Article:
Sophomore Patrick Mills isn't a household name in the college hoops world yet, but Kobe Bryant, LeBron James and Mike Krzyzewski know all about the dynamic point guard from Down Under. Team USA had a difficult time covering the Australian native in the Olympics as Mills racked up 20 points in a quarterfinal loss to the Americans. Even Bryant said Mills was "too quick" for him to guard.
Diamon Simpson was voted West Coast Conference Defensive Player of the Year.
Mills proved to be one of the top players in Beijing, leading the Aussies with 14.2 points per game despite coming off the bench in every game. None of that came as a surprise to his teammates at Saint Mary's or any of the players in the West Coast Conference
Mills transformed the Gaels from an average team – they went 17-15 the year before – to one that spent several weeks ranked in the top 25 last season. Nicknamed the "Canberra Cannon" (Canberra, Australia, is his hometown), Mills gave the offense a new dimension with his ability to penetrate and finish with a variety of floaters and runners around the basket. He also improved the defense with good on-the-ball pressure. He led the Gaels in scoring, assists and steals.
Mills, one of five Aussies on the roster, undoubtedly will have more confidence after making a name for himself among the world's best players on sport's biggest stage. Improving his outside shooting is a key; he shot 32.3 percent (61-of-189) from 3-point range last season.
Two experienced veterans will split time at shooting guard. Senior Carlin Hughes, one of the first players off the bench last season, will be counted on primarily for 3-point shooting. Junior Wayne Hunter, who was a starter before redshirting last season, is more athletic and has the potential to be a double-digit scorer. Hunter broke the 20-point barrier twice in 2006-07.
Freshman wing Collin Chiverton probably will earn a spot in the rotation. A three-star recruit, the 6-5 Chiverton has the size to cause matchup problems on the perimeter.
Sophomore point guard Mickey McConnell, who saw limited action in 21 games last season, will back up Mills.
Mills was one of the top players at the Olympics, but that doesn't mean he's necessarily the best player on his college team. That's because the Gaels also have senior Diamon Simpson. An athletic 6-7 forward with long arms, Simpson is a double-double threat in any game and can guard multiple positions. He was a first-team all-league pick for the second consecutive season and was voted the league's defensive player of the year in 2007-08. He tied for first in the league in rebounding, ranked third in field-goal percentage and blocks and was eighth in scoring.
The Gaels also boast one of the top big men in the WCC in junior center Omar Samhan (6-11/265), who provides a large inside presence and allows the Gaels to match up with bigger teams. He does most of his damage around the basket.
Senior Ian O'Leary gives the Gaels an experienced small forward who can shoot 3-pointers and help on the glass. O'Leary has averaged 20-plus minutes a game in each of the past three seasons. When he plays well offensively, the Gaels are particularly tough to beat.
The frontcourt will have plenty of depth, thanks to the return of forwards Yusef Smith and Lucas Walker and the addition of Indiana transfer Ben Allen and freshman Tim Williams. Smith and Walker combined to add 7.6 points per game off the bench last season. The 6-11 Allen has 3-point range, and the 6-8 Williams has the size and strength to be effective in the post.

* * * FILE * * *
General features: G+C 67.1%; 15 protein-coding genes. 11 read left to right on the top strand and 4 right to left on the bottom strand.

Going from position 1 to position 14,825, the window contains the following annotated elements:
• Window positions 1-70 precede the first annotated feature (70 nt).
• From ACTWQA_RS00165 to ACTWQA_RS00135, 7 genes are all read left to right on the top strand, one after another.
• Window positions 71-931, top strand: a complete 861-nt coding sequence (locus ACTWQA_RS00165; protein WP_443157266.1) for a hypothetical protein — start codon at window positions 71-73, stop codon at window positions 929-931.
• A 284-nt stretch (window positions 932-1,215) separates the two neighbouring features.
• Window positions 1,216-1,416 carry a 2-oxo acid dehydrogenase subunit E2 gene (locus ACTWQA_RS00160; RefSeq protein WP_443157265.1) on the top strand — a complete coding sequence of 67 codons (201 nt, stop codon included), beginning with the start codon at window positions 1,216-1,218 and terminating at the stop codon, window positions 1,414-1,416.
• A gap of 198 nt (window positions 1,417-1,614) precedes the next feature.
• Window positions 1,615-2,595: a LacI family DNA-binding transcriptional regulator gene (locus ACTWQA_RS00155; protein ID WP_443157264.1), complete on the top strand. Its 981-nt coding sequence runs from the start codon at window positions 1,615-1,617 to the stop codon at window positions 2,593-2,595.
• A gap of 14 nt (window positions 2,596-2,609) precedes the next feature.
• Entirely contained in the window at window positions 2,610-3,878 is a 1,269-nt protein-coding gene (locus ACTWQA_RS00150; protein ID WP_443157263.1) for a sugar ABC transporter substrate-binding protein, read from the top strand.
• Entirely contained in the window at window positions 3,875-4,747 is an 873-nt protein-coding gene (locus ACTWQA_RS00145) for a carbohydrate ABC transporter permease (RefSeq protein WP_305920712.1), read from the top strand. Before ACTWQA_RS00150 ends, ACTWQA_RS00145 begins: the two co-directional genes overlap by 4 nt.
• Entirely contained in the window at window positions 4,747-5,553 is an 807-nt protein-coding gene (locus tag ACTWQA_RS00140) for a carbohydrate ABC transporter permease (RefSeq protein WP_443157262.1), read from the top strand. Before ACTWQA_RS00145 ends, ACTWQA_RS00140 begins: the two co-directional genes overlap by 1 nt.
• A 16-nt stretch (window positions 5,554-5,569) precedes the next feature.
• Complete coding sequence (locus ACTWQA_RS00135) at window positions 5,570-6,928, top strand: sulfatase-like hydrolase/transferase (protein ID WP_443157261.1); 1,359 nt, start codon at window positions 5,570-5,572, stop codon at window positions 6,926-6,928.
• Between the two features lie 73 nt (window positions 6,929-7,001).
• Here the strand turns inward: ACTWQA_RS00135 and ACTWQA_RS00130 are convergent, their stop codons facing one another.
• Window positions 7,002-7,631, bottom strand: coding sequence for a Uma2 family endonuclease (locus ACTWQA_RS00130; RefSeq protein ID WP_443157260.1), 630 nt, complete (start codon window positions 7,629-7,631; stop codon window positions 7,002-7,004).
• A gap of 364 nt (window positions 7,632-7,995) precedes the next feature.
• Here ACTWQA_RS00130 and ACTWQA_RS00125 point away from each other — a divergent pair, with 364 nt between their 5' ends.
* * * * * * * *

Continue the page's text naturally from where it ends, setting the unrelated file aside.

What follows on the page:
In an effort to take advantage of Mills' speed and their overall athleticism, the Gaels will look to push the tempo and score in transition. In halfcourt sets, the bulk of their plays involve setting picks for Mills on the perimeter in hopes of creating an open lane to the hoop or drawing in the defense and kicking the ball outside for an open jumper.
The Gaels have all the pieces needed to get back to the NCAA Tournament. Four starters return, and the bench will be deeper. Their biggest challenge is dealing with an enormous change in expectations. Nobody thought this team would go to even the NIT last season. Now anything short of a return trip to the Big Dance will be considered a disappointment. The West Coast Conference also looks strong again after a banner season in which a record three teams reached the field of 65. The other two – Gonzaga and San Diego – return the bulk of their key players, too. But the Gaels have the best one-two punch in the league with Mills and Simpson. As long as they can deal with the pressure and preseason hype, they'll hear their name called on Selection Sunday. If some of the supporting cast improves, namely O'Leary, the Gaels will get past the first round this time.
Few coaches stick to man-to-man defense with as much dedication as Bennett. The Gaels do a particularly good job of helping one another out when someone is beat.
SHOES TO FILL
G Todd Golden. The Gaels can replace Golden's scoring; he averaged 7.0 points last season. But the offense may not run as smoothly without him on the perimeter. A terrific decision-maker, he posted a remarkable 3.5-1 assist-to-turnover ratio.
MUST STEP UP
O'Leary. If O'Leary becomes a more reliable part of the offense, the Gaels will be a real threat to win an NCAA Tournament game. The Gaels went 11-0 when O'Leary scored in double-figures last season. They were 14-7 when he didn't.
Allen. Another Aussie, Allen will help immediately. Allen has played in the Big Ten and practiced with the Gaels last season. He'll be a steady part of the rotation from Day One.
Andrew Skwara is a national writer for Rivals.com. He can be reached at email@example.com.